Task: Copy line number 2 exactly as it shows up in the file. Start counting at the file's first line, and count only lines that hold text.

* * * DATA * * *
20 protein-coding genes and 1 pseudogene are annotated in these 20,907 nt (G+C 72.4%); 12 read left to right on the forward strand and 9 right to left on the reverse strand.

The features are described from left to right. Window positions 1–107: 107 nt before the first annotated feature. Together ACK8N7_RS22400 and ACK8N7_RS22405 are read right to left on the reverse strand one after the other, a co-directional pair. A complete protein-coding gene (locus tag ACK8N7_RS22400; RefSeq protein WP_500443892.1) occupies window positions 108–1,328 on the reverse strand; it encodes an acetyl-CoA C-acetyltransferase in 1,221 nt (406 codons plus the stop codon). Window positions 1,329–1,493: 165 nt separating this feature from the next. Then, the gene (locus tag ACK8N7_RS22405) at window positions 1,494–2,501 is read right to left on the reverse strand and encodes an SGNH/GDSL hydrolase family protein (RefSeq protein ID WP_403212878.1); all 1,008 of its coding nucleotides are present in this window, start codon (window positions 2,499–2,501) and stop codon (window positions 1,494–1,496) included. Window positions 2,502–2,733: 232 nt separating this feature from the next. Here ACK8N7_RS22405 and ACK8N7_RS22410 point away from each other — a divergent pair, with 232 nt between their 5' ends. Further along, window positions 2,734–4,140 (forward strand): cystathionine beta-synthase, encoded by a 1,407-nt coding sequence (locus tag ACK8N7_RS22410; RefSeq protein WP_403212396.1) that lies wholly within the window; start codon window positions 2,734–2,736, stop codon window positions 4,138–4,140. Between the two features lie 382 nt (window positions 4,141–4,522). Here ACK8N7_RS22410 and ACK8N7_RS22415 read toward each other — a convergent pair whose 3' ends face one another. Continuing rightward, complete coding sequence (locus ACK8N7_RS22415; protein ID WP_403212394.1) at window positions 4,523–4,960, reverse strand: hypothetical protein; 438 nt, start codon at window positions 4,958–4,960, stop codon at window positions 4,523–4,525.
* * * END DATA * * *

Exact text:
The features are described from left to right. Window positions 1–107: 107 nt before the first annotated feature. Together ACK8N7_RS22400 and ACK8N7_RS22405 are read right to left on the reverse strand one after the other, a co-directional pair. A complete protein-coding gene (locus tag ACK8N7_RS22400; RefSeq protein WP_500443892.1) occupies window positions 108–1,328 on the reverse strand; it encodes an acetyl-CoA C-acetyltransferase in 1,221 nt (406 codons plus the stop codon). Window positions 1,329–1,493: 165 nt separating this feature from the next. Then, the gene (locus tag ACK8N7_RS22405) at window positions 1,494–2,501 is read right to left on the reverse strand and encodes an SGNH/GDSL hydrolase family protein (RefSeq protein ID WP_403212878.1); all 1,008 of its coding nucleotides are present in this window, start codon (window positions 2,499–2,501) and stop codon (window positions 1,494–1,496) included. Window positions 2,502–2,733: 232 nt separating this feature from the next. Here ACK8N7_RS22405 and ACK8N7_RS22410 point away from each other — a divergent pair, with 232 nt between their 5' ends. Further along, window positions 2,734–4,140 (forward strand): cystathionine beta-synthase, encoded by a 1,407-nt coding sequence (locus tag ACK8N7_RS22410; RefSeq protein WP_403212396.1) that lies wholly within the window; start codon window positions 2,734–2,736, stop codon window positions 4,138–4,140. Between the two features lie 382 nt (window positions 4,141–4,522). Here ACK8N7_RS22410 and ACK8N7_RS22415 read toward each other — a convergent pair whose 3' ends face one another. Continuing rightward, complete coding sequence (locus ACK8N7_RS22415; protein ID WP_403212394.1) at window positions 4,523–4,960, reverse strand: hypothetical protein; 438 nt, start codon at window positions 4,958–4,960, stop codon at window positions 4,523–4,525.